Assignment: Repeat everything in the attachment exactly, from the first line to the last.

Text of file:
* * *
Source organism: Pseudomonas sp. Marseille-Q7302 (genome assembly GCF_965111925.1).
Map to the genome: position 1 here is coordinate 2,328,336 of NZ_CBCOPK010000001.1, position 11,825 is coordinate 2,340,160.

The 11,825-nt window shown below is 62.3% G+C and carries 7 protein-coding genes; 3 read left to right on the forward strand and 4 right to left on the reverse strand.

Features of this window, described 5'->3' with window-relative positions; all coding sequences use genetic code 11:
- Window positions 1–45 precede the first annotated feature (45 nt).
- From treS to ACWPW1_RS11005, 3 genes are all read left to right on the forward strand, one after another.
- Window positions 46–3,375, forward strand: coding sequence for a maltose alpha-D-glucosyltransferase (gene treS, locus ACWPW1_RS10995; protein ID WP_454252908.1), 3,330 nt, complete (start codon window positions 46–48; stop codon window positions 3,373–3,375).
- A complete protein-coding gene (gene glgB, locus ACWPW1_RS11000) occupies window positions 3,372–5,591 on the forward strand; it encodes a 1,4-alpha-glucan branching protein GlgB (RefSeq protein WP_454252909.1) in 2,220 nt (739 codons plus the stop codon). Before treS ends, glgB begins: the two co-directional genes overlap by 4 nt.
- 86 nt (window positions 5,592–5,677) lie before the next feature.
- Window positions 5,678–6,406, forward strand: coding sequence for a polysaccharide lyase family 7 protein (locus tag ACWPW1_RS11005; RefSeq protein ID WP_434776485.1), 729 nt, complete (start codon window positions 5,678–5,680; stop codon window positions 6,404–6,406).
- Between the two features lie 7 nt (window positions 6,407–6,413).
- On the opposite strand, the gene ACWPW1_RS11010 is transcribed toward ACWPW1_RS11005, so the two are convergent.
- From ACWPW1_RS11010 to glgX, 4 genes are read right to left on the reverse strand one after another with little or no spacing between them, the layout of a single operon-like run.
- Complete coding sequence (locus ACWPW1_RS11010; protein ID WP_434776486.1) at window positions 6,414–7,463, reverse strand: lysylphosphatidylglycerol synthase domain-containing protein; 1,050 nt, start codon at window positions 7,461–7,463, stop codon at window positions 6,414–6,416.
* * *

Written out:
Source organism: Pseudomonas sp. Marseille-Q7302 (genome assembly GCF_965111925.1).
Map to the genome: position 1 here is coordinate 2,328,336 of NZ_CBCOPK010000001.1, position 11,825 is coordinate 2,340,160.

The 11,825-nt window shown below is 62.3% G+C and carries 7 protein-coding genes; 3 read left to right on the forward strand and 4 right to left on the reverse strand.

Features of this window, described 5'->3' with window-relative positions; all coding sequences use genetic code 11:
- Window positions 1–45 precede the first annotated feature (45 nt).
- From treS to ACWPW1_RS11005, 3 genes are all read left to right on the forward strand, one after another.
- Window positions 46–3,375, forward strand: coding sequence for a maltose alpha-D-glucosyltransferase (gene treS, locus ACWPW1_RS10995; protein ID WP_454252908.1), 3,330 nt, complete (start codon window positions 46–48; stop codon window positions 3,373–3,375).
- A complete protein-coding gene (gene glgB, locus ACWPW1_RS11000) occupies window positions 3,372–5,591 on the forward strand; it encodes a 1,4-alpha-glucan branching protein GlgB (RefSeq protein WP_454252909.1) in 2,220 nt (739 codons plus the stop codon). Before treS ends, glgB begins: the two co-directional genes overlap by 4 nt.
- 86 nt (window positions 5,592–5,677) lie before the next feature.
- Window positions 5,678–6,406, forward strand: coding sequence for a polysaccharide lyase family 7 protein (locus tag ACWPW1_RS11005; RefSeq protein ID WP_434776485.1), 729 nt, complete (start codon window positions 5,678–5,680; stop codon window positions 6,404–6,406).
- Between the two features lie 7 nt (window positions 6,407–6,413).
- On the opposite strand, the gene ACWPW1_RS11010 is transcribed toward ACWPW1_RS11005, so the two are convergent.
- From ACWPW1_RS11010 to glgX, 4 genes are read right to left on the reverse strand one after another with little or no spacing between them, the layout of a single operon-like run.
- Complete coding sequence (locus ACWPW1_RS11010; protein ID WP_434776486.1) at window positions 6,414–7,463, reverse strand: lysylphosphatidylglycerol synthase domain-containing protein; 1,050 nt, start codon at window positions 7,461–7,463, stop codon at window positions 6,414–6,416.